UK new car market maintains momentum with tenth month of growth
The UK new car market has posted its longest uninterrupted period of expansion for eight years, as new registrations grew 16.7% in May to reach 145,204 units according to the latest figures from the Society of Motor Manufacturers and Traders (SMMT).
May’s performance marks ten consecutive months of year-on-year growth, although registrations remain around a fifth below pre-pandemic 2019 levels.
Large fleet registrations continued to drive market growth in May, up by 36.9% to 76,207 units, reflecting the easing of supply constraints over the past year.
Registrations to private buyers fell slightly by 0.5% to 65,932 cars, while smaller business fleets registered 3,065 units, a year on year rise of 22.5%.
Petrol-powered cars remain Britain’s best sellers, accounting for 57.1% of all registrations. Alternatively powered vehicles, however, continued to make up an ever-larger share of the market, with plug-in hybrids (PHEVs) rising 23.0% to reach a 6.2% market share and hybrids (HEVs) growing 22.2% to comprise 12.3% of all registrations.
Reflecting the dramatic transformation of the market over the last three years, May saw battery electric vehicles (BEVs) consolidate their position as the UK’s second most popular powertrain. A further 24,513 joined the road during the month, up 58.7% on May last year to secure a 16.9% market share.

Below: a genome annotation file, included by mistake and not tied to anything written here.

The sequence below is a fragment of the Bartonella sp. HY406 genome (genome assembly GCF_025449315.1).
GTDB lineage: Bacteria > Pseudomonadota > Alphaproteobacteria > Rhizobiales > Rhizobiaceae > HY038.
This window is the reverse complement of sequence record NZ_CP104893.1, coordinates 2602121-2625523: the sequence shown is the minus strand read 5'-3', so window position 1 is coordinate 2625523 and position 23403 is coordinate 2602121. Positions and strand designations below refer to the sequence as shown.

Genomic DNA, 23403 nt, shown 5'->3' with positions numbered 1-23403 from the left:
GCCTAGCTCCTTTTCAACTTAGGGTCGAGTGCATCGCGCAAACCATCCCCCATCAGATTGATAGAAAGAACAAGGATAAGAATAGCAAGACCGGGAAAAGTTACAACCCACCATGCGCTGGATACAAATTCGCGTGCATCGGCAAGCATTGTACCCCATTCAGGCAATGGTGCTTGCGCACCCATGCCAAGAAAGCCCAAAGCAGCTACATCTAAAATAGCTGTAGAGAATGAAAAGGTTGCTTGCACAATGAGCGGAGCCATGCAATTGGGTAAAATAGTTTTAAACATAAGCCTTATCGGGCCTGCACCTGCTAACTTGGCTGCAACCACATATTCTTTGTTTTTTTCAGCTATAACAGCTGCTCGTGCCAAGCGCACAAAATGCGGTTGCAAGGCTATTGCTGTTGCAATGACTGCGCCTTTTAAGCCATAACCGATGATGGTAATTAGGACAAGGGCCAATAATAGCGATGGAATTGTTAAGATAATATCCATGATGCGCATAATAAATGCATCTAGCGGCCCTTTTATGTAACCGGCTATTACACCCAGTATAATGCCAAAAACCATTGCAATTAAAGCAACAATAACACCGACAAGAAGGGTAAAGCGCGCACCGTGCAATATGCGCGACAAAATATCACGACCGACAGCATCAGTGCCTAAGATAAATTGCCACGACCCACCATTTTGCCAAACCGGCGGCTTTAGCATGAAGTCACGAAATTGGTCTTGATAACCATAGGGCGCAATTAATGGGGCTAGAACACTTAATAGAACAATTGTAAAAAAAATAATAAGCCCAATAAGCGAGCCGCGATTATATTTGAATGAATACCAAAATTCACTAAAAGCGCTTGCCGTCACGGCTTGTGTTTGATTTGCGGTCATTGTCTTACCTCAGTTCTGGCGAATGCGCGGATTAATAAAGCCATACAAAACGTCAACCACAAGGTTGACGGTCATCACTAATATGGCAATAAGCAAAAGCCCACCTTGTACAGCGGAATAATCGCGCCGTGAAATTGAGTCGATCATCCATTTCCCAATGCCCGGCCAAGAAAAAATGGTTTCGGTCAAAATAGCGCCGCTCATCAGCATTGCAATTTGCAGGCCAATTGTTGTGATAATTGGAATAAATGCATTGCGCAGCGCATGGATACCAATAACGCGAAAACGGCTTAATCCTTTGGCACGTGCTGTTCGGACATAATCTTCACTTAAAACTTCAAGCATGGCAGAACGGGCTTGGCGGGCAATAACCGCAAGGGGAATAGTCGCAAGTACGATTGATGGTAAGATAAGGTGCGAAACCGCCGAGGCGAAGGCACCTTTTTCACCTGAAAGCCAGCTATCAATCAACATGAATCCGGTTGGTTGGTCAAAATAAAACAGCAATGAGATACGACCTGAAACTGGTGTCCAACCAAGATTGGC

Of the new cars registered in May, lower mediums, superminis and dual purpose were the most popular, comprising 86.3% of the market. The SMMT notes that there are now zero emission options available in every single segment of the market, with more than 80 models – around a quarter of all new car models available – from which to choose. Furthermore, these new BEVs have an average battery range of 236 miles, well in excess of UK drivers’ average weekly mileage of around 100 miles.
Mike Hawes, SMMT Chief Executive, said: “After the difficult, Covid-constrained supply issues of the last few years, it’s good to see the new car market maintain its upward trend and the fact that growth is, increasingly, green growth is hugely encouraging.
“Transforming the market nationwide, however, and at an even greater pace means we must increase demand and help any reticent driver overcome any concerns about electric vehicles. This will require every stakeholder – industry, government, chargepoint operators and energy companies – to play their part, accelerating investment to drive decarbonisation.”
Recently released SMMT data on public charge points in Britain indicates that provision is falling behind rising numbers of electric vehicles.